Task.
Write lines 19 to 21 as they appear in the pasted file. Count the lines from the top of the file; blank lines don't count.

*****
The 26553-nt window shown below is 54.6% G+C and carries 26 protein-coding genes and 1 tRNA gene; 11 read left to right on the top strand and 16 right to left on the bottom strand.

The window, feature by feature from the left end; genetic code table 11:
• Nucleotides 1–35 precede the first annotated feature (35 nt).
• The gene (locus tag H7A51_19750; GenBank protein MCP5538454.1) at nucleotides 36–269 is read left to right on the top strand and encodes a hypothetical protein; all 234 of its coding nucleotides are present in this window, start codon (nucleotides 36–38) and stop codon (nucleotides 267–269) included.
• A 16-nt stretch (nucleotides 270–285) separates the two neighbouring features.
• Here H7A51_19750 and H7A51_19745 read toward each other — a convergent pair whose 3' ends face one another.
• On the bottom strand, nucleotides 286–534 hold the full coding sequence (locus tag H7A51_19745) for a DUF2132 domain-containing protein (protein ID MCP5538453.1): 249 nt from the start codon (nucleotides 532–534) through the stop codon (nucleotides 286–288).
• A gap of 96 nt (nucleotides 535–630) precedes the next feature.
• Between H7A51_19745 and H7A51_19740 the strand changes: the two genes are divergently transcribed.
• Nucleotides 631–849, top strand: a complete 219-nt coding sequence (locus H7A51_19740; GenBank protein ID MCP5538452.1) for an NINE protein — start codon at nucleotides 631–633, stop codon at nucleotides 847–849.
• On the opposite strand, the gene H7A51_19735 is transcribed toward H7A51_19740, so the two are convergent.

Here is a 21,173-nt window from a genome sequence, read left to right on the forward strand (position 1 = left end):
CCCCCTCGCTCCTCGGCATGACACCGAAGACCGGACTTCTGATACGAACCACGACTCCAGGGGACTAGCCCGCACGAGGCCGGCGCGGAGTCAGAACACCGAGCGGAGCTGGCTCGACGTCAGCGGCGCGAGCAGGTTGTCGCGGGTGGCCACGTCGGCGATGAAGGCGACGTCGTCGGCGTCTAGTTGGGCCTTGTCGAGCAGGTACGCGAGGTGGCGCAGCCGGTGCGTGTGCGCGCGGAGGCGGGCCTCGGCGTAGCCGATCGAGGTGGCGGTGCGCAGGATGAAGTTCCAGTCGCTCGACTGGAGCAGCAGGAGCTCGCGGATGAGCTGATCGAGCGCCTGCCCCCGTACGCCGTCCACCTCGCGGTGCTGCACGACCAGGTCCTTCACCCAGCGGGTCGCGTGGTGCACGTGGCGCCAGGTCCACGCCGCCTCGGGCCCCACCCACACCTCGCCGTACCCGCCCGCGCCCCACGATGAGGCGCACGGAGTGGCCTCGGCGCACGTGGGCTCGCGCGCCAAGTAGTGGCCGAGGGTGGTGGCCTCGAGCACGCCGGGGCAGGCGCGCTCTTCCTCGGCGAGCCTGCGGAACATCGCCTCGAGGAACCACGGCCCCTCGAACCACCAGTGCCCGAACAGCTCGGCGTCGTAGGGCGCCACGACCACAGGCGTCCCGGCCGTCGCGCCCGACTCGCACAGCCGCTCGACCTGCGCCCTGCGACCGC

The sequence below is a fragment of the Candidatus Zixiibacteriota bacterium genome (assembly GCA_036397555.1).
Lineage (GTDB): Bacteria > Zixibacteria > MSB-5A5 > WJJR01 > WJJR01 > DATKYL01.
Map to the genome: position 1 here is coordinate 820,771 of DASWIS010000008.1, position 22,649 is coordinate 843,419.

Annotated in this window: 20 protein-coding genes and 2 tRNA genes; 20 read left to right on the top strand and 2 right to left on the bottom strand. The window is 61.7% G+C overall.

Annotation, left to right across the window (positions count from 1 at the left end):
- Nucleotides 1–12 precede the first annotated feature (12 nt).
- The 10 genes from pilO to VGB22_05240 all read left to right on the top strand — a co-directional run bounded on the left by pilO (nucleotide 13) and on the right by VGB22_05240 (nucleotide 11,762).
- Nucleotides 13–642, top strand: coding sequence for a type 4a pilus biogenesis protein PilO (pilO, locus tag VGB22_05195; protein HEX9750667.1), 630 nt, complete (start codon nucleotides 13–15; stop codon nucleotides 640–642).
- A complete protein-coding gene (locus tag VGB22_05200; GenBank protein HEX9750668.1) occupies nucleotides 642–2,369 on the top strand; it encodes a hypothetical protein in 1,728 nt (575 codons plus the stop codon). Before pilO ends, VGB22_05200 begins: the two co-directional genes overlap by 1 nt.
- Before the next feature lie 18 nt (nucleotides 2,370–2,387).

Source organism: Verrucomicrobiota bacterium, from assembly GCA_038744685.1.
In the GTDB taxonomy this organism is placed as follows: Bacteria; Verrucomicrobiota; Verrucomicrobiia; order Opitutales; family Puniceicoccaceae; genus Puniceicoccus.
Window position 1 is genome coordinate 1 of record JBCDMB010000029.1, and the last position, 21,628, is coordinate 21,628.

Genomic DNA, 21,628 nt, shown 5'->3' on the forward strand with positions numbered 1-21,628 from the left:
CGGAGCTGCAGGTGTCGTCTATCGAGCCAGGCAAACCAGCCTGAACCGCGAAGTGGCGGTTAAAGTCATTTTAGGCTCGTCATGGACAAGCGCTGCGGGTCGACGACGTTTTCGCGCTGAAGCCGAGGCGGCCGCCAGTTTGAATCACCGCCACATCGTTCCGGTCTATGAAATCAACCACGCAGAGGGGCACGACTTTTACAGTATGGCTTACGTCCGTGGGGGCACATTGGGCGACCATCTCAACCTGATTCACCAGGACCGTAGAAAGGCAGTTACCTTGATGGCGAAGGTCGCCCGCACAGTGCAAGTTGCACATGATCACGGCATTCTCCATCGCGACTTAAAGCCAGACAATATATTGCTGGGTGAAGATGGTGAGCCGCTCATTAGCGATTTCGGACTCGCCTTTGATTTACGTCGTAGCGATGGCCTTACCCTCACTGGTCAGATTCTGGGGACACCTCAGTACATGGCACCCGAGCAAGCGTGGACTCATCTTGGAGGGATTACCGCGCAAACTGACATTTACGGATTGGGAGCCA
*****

- Nucleotides 1–12 precede the first annotated feature (12 nt).
- The 10 genes from pilO to VGB22_05240 all read left to right on the top strand — a co-directional run bounded on the left by pilO (nucleotide 13) and on the right by VGB22_05240 (nucleotide 11,762).
- Nucleotides 13–642, top strand: coding sequence for a type 4a pilus biogenesis protein PilO (pilO, locus tag VGB22_05195; protein HEX9750667.1), 630 nt, complete (start codon nucleotides 13–15; stop codon nucleotides 640–642).